FILE – Iowa Gov. Kim Reynolds speaks during a rally March 9, 2022 in Des Moines, Iowa. After running unopposed in the Iowa primary, Republican Gov. Kim Reynolds has a tremendous fundraising advantage over Democrat Deidre DeJear in a state that has become increasingly friendlier to conservative candidates. (AP Photo/Charlie Neibergall file)
Any list of top government priorities would certainly include expanding access to affordable childcare and housing. Both of these problems are related to the state’s persistent labor shortage, which is the biggest impediment to economic growth across Iowa.
And yet this month we found out that Gov. Kim Reynolds’ administration is withholding tens of millions of dollars in state childcare and housing funding.
According to reports from Iowa Capital Dispatch’s Clark Kaufman, Iowa will lose $30 million in federal funding that could help provide child care services to Iowa families. The governor’s office told Kaufman that the state would not allocate $3 million to receive the grant. A Democratic lawmaker insists the state didn’t receive its application in time to apply.
Regardless of the reason, the decision makes absolutely no sense in a state where nearly a quarter of Iowans live in childcare deserts where childcare is unavailable. Iowa has lost 33 percent of its child care businesses in the past five years, and Iowa is missing 350,000 child care places that are needed. These are the Reynolds administration’s own numbers.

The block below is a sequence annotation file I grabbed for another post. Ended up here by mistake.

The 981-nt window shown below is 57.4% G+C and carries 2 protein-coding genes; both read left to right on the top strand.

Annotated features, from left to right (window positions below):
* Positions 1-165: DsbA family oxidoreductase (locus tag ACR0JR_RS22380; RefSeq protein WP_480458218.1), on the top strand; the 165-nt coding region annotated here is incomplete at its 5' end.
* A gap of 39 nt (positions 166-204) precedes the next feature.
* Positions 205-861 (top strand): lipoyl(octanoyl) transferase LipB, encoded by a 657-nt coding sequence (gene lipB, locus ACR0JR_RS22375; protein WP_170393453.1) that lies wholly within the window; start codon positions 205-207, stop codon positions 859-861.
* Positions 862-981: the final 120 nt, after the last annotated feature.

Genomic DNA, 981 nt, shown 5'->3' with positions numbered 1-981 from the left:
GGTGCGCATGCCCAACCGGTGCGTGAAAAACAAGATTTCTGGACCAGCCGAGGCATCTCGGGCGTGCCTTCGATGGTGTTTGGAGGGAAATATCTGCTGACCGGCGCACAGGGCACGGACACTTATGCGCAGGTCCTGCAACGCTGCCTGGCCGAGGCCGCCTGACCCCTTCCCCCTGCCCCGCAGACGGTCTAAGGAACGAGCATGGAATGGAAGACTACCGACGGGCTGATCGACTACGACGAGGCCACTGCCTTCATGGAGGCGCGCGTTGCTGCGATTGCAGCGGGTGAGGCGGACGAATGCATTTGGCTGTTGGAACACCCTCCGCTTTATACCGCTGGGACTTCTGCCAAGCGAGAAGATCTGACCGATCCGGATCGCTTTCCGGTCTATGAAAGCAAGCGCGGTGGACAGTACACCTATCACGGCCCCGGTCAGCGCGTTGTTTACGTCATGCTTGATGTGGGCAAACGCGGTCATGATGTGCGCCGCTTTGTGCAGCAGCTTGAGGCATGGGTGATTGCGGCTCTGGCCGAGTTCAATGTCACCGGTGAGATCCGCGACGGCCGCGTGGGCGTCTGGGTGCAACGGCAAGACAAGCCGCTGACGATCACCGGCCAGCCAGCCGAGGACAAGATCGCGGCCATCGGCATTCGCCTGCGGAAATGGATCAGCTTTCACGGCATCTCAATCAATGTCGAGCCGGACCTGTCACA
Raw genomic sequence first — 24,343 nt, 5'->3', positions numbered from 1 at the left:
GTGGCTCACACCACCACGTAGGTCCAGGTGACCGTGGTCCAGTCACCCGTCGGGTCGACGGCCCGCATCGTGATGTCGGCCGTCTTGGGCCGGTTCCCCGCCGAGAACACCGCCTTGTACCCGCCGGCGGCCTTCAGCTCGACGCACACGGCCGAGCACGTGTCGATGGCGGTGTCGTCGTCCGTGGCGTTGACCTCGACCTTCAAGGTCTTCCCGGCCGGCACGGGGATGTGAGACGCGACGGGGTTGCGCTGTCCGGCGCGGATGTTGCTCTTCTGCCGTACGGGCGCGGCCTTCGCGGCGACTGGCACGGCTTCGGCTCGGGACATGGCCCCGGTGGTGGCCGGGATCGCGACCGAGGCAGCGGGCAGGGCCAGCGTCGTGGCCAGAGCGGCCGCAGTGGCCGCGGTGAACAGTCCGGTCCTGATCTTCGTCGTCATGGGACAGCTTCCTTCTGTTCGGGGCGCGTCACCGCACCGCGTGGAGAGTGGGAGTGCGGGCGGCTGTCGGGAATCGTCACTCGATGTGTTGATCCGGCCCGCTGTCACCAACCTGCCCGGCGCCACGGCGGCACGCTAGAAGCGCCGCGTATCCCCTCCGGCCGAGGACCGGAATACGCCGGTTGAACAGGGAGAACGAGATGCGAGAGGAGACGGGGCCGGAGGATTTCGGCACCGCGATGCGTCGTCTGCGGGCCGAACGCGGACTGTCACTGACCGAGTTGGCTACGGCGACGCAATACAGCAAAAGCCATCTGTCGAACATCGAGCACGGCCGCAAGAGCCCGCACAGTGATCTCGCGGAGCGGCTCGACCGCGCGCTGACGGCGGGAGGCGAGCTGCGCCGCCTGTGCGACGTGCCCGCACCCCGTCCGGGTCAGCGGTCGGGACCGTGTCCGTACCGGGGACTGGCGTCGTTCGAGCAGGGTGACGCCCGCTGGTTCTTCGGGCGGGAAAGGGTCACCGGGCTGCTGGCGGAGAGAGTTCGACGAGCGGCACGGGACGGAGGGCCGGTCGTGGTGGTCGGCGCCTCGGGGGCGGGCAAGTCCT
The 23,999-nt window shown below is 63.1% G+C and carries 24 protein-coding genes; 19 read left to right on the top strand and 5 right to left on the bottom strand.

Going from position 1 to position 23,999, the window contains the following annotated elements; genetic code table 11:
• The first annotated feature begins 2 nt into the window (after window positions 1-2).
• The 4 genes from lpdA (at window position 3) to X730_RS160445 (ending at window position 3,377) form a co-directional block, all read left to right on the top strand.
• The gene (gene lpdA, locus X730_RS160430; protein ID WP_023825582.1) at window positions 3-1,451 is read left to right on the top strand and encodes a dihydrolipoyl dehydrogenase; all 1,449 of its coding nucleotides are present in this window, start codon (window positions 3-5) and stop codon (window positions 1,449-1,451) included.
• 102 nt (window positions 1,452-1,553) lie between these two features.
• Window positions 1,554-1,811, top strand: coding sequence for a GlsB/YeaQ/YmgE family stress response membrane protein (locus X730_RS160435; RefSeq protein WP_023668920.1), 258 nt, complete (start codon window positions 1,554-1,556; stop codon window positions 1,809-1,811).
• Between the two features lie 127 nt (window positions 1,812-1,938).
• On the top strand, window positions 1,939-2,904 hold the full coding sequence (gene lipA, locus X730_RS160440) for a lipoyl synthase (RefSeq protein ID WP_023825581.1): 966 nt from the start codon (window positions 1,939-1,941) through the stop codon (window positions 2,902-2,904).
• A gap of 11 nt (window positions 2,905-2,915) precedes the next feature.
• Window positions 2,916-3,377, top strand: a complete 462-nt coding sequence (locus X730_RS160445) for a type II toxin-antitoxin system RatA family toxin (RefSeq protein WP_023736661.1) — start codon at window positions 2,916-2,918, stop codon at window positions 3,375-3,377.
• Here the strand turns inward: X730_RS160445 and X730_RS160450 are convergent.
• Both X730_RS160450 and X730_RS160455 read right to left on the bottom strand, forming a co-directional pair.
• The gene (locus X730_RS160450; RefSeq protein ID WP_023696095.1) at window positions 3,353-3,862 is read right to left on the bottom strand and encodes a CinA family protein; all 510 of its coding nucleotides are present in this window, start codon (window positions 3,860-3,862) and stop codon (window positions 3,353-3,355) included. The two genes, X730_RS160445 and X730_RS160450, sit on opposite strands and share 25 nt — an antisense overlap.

In another story, Lee Rood of the Des Moines Register reported that the state will not ask the federal government to reallocate $89 million of unspent funds to Iowa rental assistance and affordable housing. So the money will probably flow to other federal states.
“These funds could stop our homeless population from growing, keep thousands of children in stable shelters, and provide more than $24 million toward the development of affordable housing units,” Anne Bacon, who runs a nonprofit in Polk County, told Bacon room
This from an administration spending $100 million in pandemic relief funds for Destination Iowa’s tourist attraction funding program, including $6 million for a Field of Dreams TV show that has yet to land a network home. Reynolds also spent $3.7 million on COVID relief on a television ad campaign promoting the state. It doesn’t mention our lack of child care and housing.
In 2021, the governor turned down $95 million in federal funding for COVID testing in schools. In 2020, her government had to pay back $21 million in COVID aid it misspent on a computer system.
Why does this keep happening? It looks like a task for the Legislative Oversight Committee. But we anticipate that, as in recent years, Republican lawmakers won’t be asking tough questions for the Republican governor. But Iowans deserve answers.
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